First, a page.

Monday 15 May 2017


I've been in Derbyshire again, staying with my cousin, walking and church-crawling. On Saturday we made it all the way to Leicestershire (northern tip thereof) to visit a church I've had in my sights for a while - St Mary's, Bottesford.
 As Pevsner says, this is a church visited more for its monuments than its architecture (and, at present, for its nesting peregrine falcons - there's a live video feed inside the bell tower from the nest high up under the spire). As Pevsner also says, the interior is, after the impressive exterior (tallest spire in Leicestershire, etc), 'dull', or at least bare and uneventful. All the action is concentrated in the chancel, which is so packed with grand monuments that the altar has had to be moved westward to become visible and usable.
 The monuments are to the Earls of Rutland - an unbroken sequence from the 1st to the 8th - and their clear purpose is to project the grandeur of the illustrious dynasty. The best of them are, as one would expect, those that date from the Golden Age of English monumental sculpture (from the late 16th century through the first few decades of the 17th).
 The 2nd Earl's monument is an overblown affair, the effigies of the Earl and his wife dwarfed by the marble table under which they lie and its bulbous, heavily decorated legs. The top of the table carries three small kneeling figures and a tall upright slab emblazoned with appropriate armorial bearings. Standing in the middle of the chancel, this is, to put it mildly, a 'statement' tomb.
 Things improve with the next four Earls, whose monuments benefit from the superior taste and workmanship of the Golden Age. Those of the 3rd and 4th Earl are from the Southwark workshop of the great Dutchman Gerard Johnson (Gheerart Janssen) and that of the 5th is by his son, Nicholas Johnson. They are good work, but have none of the emotional charge of the very best of the period (as represented by Epiphanius Evesham and Nicholas Stone). The most affecting and perhaps most artistically successful figures are often the kneelers, as with this exquisitely carved young lady.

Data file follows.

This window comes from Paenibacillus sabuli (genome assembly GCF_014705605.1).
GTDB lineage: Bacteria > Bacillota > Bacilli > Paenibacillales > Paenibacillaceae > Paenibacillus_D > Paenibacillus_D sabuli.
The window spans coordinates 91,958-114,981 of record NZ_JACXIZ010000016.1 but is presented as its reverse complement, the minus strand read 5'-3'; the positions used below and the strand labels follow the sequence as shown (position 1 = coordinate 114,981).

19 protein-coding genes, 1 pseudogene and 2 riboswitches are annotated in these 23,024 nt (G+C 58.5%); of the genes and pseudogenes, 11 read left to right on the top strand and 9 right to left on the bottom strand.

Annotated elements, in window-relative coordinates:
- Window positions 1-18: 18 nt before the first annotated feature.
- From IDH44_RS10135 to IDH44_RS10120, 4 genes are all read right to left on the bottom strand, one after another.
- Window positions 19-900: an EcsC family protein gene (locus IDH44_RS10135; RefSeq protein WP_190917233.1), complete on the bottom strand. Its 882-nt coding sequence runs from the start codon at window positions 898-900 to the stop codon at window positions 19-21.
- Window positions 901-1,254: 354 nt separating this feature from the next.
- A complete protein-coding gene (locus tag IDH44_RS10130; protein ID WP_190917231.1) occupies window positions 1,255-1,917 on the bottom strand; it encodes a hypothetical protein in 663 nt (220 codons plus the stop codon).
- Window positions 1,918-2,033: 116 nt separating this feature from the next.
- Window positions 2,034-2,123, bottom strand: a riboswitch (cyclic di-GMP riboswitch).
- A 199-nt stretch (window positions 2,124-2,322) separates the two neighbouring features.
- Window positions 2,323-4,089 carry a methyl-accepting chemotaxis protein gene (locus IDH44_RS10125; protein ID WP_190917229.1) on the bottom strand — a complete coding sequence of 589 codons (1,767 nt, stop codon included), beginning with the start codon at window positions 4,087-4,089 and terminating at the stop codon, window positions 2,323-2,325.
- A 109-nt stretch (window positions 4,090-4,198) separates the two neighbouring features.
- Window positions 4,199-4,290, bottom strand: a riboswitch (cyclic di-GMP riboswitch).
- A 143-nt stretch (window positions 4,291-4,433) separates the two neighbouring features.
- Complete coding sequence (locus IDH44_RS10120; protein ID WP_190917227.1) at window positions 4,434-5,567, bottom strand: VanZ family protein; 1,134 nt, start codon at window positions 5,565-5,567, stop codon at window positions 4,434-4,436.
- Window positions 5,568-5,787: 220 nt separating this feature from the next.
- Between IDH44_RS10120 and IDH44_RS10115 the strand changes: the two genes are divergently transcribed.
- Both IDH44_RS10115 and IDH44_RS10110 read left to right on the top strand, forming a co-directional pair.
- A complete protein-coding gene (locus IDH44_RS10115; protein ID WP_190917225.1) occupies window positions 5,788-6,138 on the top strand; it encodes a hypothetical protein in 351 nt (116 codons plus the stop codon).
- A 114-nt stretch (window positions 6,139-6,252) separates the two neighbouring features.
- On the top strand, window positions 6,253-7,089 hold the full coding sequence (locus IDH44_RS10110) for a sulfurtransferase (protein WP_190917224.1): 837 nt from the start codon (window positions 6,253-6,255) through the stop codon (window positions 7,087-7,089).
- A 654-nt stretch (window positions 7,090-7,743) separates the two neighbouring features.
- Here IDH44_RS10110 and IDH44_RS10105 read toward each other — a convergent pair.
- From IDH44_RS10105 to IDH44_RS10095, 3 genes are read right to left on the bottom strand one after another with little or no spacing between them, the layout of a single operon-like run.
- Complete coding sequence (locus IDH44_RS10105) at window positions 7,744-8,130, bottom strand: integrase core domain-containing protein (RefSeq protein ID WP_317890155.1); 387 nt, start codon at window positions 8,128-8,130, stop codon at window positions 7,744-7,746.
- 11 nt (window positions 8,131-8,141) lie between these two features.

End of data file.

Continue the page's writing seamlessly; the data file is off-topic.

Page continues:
On the tomb of the 6th Earl - a very grand affair, at the centre of which lies the Earl between his first and second wives, the middle step of an effigial staircase - kneel these figures [below] representing two sons killed in infancy 'by wicked practice and sorcerye'. A woman and her two daughters were arrested on suspicion of witchcraft, the mother subsequently choking to death on a piece of bread she offered to eat to prove her innocence, and the two daughters being executed in 1618.

 All of which seems a million miles from the world view represented by the monuments to the 7th and 8th Earls, which were erected just 50 years later. They are from the studio of the famous Grinling Gibbons (best known for his prodigious wood carvings) and are both resolutely in the Baroque classical style. Now, rather than lying on straw mats with their hands clasped in prayer, the Earls stand in a fanciful version of Roman dress and strike appropriately imposing, more than a little camp, poses. The 8th Earl and his wife stand on either side of a rather ugly urn, on which the Earl rests an out-turned indicative hand, while his lady holds one hand to her bosom, and with the other lifts her stola to expose a well-turned leg. The effect is awkward, a little clumsy, and massively self-conscious.
 The Golden Age is truly over.


  1. Bottesford's monumentation is quite extraordinary. Now that you've experienced Grinling Gibbons in one provincial church, perhaps you and your cousin might make your way over to Rutland some time. Some mighty monuments await your delectation, including a truly whopper Gibbons in St Peter and St Paul Church, Exton. The village itself is a chocolate tin England come to life. I hope I can look forward to your 'review' of the church and village some time.

  2. Thanks Mary - it's on my list.